P.S.  Please use our standard submission form on the Ask What’s That Bug? link for future photo submissions.

Comment Courtesy of Angel van Gulik:  January 17, 2017
The other I was questioning was [this].
The coloration on the side of the thorax is atypical of the Psorophora ciliata, but it could be due to the lighting the picture was taken in.  Since I can’t see the top of the scutum to verify whether or not the golden mid-dorsal line is present, I can’t say for sure it isn’t.  Given the habitat and size, gallinipper is probably correct.

Backyard water larvae
Location:  Highland Park, Los Angeles, CA
November 9, 2012
I found these larvae in a kitty litter pan that had been left out in the rain a couple times. Any guesses?
(your neighbor in Highland Park)

Mosquito Larvae

Hi Josh,
You have Mosquito Larvae.  You should not keep standing water in your yard as Mosquitoes can multiply with amazing speed if conditions are right.  Cooler weather results in a slower maturity rate.

Cambodian missionaries being eaten by mosquitoes
January 31, 2012 11:23 pm
Hi!  My best friend and her family recently moved to Cambodia to minister and care for the street kids there (specifically children being held as sexual slaves)…apparently, word is out in the mosquito community that tasty Americans have moved in, because they (especially her children) are being eaten alive.  She said there were around 20 of them under her two year old’s mosquito net tonight.  They are, of course, using repellent, but it doesn’t seem to be helping very much.  There are holes in their house so there are LOTS of bugs everywhere.  Any ideas on a natural way to make their home comfortable?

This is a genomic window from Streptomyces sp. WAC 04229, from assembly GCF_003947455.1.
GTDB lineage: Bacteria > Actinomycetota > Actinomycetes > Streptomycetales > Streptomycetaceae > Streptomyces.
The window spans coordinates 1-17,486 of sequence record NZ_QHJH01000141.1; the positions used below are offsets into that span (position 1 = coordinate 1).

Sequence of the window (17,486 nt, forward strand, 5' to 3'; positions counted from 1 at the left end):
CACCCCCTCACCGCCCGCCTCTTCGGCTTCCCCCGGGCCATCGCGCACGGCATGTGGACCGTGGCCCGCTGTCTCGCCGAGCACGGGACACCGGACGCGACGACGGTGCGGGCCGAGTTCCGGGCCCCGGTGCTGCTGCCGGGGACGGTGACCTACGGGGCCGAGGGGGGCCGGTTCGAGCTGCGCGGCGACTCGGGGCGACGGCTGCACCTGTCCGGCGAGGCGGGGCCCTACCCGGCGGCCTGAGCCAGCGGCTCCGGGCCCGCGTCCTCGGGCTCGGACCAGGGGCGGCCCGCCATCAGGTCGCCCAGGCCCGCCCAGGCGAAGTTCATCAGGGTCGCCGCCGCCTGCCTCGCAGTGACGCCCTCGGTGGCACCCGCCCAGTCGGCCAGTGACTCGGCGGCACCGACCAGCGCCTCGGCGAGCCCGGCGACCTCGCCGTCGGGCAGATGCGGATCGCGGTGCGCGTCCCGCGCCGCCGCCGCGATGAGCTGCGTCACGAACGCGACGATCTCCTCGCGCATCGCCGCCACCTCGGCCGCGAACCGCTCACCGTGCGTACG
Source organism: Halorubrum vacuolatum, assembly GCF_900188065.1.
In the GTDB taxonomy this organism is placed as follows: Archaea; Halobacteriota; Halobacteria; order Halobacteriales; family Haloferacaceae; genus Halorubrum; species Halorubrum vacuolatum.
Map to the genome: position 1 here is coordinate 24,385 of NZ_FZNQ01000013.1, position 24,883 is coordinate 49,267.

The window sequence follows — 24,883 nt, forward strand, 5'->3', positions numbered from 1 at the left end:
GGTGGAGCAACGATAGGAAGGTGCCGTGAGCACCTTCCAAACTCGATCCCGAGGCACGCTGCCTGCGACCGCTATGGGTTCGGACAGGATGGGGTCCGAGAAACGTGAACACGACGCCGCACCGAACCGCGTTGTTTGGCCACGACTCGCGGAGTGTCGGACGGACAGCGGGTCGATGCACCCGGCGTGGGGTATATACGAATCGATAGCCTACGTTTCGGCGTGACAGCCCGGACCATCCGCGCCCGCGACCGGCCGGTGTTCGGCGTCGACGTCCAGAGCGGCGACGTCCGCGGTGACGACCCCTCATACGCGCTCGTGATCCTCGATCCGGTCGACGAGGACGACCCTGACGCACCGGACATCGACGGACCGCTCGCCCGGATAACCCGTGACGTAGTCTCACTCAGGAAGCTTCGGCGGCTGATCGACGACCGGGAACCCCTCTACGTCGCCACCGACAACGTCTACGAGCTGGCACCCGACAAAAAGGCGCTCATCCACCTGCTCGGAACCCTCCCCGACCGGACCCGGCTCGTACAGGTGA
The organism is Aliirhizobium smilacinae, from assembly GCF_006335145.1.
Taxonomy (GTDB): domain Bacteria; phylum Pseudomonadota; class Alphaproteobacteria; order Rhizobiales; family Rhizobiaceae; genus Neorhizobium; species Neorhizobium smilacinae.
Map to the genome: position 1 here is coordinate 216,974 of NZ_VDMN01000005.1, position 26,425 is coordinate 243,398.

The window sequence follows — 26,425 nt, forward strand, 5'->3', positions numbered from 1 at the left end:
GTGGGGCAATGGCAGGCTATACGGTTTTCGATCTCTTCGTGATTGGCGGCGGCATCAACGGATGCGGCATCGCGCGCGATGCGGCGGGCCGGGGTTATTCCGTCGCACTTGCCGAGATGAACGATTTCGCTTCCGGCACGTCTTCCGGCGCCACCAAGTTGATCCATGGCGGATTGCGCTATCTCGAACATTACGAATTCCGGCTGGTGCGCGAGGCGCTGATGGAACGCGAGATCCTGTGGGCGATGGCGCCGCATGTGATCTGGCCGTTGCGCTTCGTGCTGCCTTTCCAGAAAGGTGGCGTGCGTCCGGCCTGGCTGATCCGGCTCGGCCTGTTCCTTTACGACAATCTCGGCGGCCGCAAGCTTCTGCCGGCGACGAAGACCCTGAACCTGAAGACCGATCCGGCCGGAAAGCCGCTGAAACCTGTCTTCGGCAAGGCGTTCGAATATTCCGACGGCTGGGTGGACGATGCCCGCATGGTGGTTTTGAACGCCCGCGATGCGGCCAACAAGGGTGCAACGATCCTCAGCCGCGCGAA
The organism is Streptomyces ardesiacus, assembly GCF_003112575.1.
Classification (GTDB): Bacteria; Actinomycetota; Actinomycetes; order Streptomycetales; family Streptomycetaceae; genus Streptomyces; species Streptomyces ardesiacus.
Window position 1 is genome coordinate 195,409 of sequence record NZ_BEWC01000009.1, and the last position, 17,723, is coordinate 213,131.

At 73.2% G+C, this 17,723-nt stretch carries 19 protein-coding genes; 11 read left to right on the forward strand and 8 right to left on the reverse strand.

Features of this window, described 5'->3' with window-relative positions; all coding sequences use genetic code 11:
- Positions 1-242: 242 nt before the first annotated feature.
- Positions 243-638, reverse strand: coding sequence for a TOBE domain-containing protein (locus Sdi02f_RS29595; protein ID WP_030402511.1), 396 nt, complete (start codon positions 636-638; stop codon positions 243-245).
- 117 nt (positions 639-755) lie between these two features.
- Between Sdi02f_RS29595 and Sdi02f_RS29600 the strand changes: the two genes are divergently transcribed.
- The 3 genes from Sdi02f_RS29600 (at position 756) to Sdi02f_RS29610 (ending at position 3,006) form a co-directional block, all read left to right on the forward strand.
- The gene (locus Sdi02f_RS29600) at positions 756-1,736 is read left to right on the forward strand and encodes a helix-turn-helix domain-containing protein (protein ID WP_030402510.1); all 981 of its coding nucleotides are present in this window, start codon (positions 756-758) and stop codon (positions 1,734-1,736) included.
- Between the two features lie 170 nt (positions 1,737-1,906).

Signature: Heather Wilson

male Asian Tiger Mosquito from our archives

Dear Heather,
Since you did not provide us with a photo to illustrate your question, we have found a photo of a male Asian Tiger Mosquito from our archives.  It should be noted that male Mosquitoes, which can be distinguished by their bushy antennae, do not bite.  The females of the species are the blood suckers.  We do not have any advice regarding repelling Mosquitoes, though there are many commercial products available.  Perhaps one of our readers will be able to provide some comments to this posting and you may be able to relay that information to the Cambodian missionaries.

What is this bug?
Location: Manassas VA
November 2, 2011 8:55 pm
I need your help. What is this cool bug?
Signature: Tom K

Male Asian Tiger Mosquito

Hi Tom,
Your insect is the introduced Asian Tiger Mosquito.  According to BugGuide:  “The Asian tiger mosquito is an invasive and aggressive species that was introduced to the United States during the mid-1980s. It was first collected in Texas in 1985, apparently having traveled from Asia in a shipment of used tires. These mosquitoes are vicious biters and have been known to transmit disease.”  Unlike most Mosquitoes, the Asian Tiger Mosquito is a diurnal species that will bite during daylight hours.  According to
BugGuide:  “Adult females feed on the blood of birds, humans, and domestic & wild mammals.”  The antennae indicate that your individual is a non-biting male.